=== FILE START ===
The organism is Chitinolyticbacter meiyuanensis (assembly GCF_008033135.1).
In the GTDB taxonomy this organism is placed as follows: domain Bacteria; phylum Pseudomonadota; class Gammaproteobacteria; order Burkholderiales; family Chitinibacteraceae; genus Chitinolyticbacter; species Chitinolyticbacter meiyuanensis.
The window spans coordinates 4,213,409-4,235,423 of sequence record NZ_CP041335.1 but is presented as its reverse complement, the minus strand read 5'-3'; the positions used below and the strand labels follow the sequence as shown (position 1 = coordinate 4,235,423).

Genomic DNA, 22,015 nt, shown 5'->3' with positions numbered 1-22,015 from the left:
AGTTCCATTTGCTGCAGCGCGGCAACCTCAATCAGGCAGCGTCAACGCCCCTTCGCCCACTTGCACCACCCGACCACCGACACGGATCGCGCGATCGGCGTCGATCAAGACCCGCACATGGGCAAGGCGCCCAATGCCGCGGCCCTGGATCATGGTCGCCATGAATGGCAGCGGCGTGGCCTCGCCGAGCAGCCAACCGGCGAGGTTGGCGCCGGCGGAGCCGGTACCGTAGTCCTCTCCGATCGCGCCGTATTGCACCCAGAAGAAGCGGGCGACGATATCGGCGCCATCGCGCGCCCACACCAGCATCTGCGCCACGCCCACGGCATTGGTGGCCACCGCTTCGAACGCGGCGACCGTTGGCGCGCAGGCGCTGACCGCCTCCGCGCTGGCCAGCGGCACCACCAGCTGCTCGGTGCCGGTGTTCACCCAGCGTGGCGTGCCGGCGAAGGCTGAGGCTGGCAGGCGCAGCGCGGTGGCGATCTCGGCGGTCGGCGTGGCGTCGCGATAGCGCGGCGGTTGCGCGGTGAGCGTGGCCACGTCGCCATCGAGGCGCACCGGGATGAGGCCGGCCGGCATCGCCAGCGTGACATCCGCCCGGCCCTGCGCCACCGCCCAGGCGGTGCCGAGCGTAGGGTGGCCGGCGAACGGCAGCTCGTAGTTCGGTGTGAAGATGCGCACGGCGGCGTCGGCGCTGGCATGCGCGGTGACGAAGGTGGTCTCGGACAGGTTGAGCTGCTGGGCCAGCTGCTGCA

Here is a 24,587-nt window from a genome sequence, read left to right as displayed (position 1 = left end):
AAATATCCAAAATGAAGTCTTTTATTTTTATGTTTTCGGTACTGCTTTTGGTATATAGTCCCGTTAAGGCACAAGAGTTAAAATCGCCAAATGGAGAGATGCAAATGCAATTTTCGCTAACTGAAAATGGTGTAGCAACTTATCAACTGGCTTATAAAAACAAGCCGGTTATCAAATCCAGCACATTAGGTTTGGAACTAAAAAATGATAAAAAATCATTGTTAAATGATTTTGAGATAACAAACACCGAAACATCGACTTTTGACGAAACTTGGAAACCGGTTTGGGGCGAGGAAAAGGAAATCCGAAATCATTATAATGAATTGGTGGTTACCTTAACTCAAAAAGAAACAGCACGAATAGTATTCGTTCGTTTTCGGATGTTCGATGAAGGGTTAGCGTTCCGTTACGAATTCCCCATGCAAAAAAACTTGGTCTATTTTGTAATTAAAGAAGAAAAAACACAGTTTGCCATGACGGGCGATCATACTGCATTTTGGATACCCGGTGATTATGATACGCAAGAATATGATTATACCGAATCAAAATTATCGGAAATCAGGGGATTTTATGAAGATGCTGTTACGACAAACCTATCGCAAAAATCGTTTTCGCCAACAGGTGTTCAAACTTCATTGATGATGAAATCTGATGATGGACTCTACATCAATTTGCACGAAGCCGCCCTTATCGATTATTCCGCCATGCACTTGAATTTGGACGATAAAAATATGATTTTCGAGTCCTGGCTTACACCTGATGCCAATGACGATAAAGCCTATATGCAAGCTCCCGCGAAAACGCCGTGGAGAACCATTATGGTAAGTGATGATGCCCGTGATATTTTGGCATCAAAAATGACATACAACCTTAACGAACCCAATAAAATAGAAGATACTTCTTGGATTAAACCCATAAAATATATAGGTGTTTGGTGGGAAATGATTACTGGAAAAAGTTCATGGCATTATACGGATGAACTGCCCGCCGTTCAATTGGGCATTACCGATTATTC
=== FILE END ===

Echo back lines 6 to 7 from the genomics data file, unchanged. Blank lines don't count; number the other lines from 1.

Here is a 24,587-nt window from a genome sequence, read left to right as displayed (position 1 = left end):
AAATATCCAAAATGAAGTCTTTTATTTTTATGTTTTCGGTACTGCTTTTGGTATATAGTCCCGTTAAGGCACAAGAGTTAAAATCGCCAAATGGAGAGATGCAAATGCAATTTTCGCTAACTGAAAATGGTGTAGCAACTTATCAACTGGCTTATAAAAACAAGCCGGTTATCAAATCCAGCACATTAGGTTTGGAACTAAAAAATGATAAAAAATCATTGTTAAATGATTTTGAGATAACAAACACCGAAACATCGACTTTTGACGAAACTTGGAAACCGGTTTGGGGCGAGGAAAAGGAAATCCGAAATCATTATAATGAATTGGTGGTTACCTTAACTCAAAAAGAAACAGCACGAATAGTATTCGTTCGTTTTCGGATGTTCGATGAAGGGTTAGCGTTCCGTTACGAATTCCCCATGCAAAAAAACTTGGTCTATTTTGTAATTAAAGAAGAAAAAACACAGTTTGCCATGACGGGCGATCATACTGCATTTTGGATACCCGGTGATTATGATACGCAAGAATATGATTATACCGAATCAAAATTATCGGAAATCAGGGGATTTTATGAAGATGCTGTTACGACAAACCTATCGCAAAAATCGTTTTCGCCAACAGGTGTTCAAACTTCATTGATGATGAAATCTGATGATGGACTCTACATCAATTTGCACGAAGCCGCCCTTATCGATTATTCCGCCATGCACTTGAATTTGGACGATAAAAATATGATTTTCGAGTCCTGGCTTACACCTGATGCCAATGACGATAAAGCCTATATGCAAGCTCCCGCGAAAACGCCGTGGAGAACCATTATGGTAAGTGATGATGCCCGTGATATTTTGGCATCAAAAATGACATACAACCTTAACGAACCCAATAAAATAGAAGATACTTCTTGGATTAAACCCATAAAATATATAGGTGTTTGGTGGGAAATGATTACTGGAAAAAGTTCATGGCATTATACGGATGAACTGCCCGCCGTTCAATTGGGCATTACCGATTATTC